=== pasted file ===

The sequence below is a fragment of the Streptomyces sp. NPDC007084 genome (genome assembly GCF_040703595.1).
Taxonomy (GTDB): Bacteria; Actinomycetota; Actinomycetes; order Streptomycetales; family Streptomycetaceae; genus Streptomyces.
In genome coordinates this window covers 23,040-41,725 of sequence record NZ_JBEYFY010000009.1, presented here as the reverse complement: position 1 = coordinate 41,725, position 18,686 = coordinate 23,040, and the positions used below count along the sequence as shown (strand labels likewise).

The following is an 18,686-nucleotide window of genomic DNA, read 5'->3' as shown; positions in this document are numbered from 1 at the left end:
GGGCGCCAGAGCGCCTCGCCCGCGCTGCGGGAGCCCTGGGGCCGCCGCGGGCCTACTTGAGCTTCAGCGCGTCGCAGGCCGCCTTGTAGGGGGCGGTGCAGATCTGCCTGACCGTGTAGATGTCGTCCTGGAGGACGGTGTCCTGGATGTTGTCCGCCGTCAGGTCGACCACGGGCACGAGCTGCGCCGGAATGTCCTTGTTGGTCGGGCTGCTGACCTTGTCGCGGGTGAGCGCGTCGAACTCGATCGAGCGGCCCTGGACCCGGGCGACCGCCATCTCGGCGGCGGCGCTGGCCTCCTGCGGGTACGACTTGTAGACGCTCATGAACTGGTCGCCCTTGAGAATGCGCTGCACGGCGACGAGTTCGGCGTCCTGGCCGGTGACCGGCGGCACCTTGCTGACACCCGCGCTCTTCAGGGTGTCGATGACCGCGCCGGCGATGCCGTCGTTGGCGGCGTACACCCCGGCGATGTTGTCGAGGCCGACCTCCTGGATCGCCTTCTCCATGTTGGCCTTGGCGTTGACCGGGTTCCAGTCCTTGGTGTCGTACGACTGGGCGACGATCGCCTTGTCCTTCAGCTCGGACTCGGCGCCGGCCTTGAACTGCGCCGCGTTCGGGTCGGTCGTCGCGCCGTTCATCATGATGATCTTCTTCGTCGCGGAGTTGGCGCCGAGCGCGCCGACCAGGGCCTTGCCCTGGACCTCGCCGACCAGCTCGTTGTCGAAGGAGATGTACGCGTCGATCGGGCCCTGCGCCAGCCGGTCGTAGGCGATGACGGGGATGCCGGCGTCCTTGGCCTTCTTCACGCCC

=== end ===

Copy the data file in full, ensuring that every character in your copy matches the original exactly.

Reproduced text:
The sequence below is a fragment of the Streptomyces sp. NPDC007084 genome (genome assembly GCF_040703595.1).
Taxonomy (GTDB): Bacteria; Actinomycetota; Actinomycetes; order Streptomycetales; family Streptomycetaceae; genus Streptomyces.
In genome coordinates this window covers 23,040-41,725 of sequence record NZ_JBEYFY010000009.1, presented here as the reverse complement: position 1 = coordinate 41,725, position 18,686 = coordinate 23,040, and the positions used below count along the sequence as shown (strand labels likewise).

The following is an 18,686-nucleotide window of genomic DNA, read 5'->3' as shown; positions in this document are numbered from 1 at the left end:
GGGCGCCAGAGCGCCTCGCCCGCGCTGCGGGAGCCCTGGGGCCGCCGCGGGCCTACTTGAGCTTCAGCGCGTCGCAGGCCGCCTTGTAGGGGGCGGTGCAGATCTGCCTGACCGTGTAGATGTCGTCCTGGAGGACGGTGTCCTGGATGTTGTCCGCCGTCAGGTCGACCACGGGCACGAGCTGCGCCGGAATGTCCTTGTTGGTCGGGCTGCTGACCTTGTCGCGGGTGAGCGCGTCGAACTCGATCGAGCGGCCCTGGACCCGGGCGACCGCCATCTCGGCGGCGGCGCTGGCCTCCTGCGGGTACGACTTGTAGACGCTCATGAACTGGTCGCCCTTGAGAATGCGCTGCACGGCGACGAGTTCGGCGTCCTGGCCGGTGACCGGCGGCACCTTGCTGACACCCGCGCTCTTCAGGGTGTCGATGACCGCGCCGGCGATGCCGTCGTTGGCGGCGTACACCCCGGCGATGTTGTCGAGGCCGACCTCCTGGATCGCCTTCTCCATGTTGGCCTTGGCGTTGACCGGGTTCCAGTCCTTGGTGTCGTACGACTGGGCGACGATCGCCTTGTCCTTCAGCTCGGACTCGGCGCCGGCCTTGAACTGCGCCGCGTTCGGGTCGGTCGTCGCGCCGTTCATCATGATGATCTTCTTCGTCGCGGAGTTGGCGCCGAGCGCGCCGACCAGGGCCTTGCCCTGGACCTCGCCGACCAGCTCGTTGTCGAAGGAGATGTACGCGTCGATCGGGCCCTGCGCCAGCCGGTCGTAGGCGATGACGGGGATGCCGGCGTCCTTGGCCTTCTTCACGCCC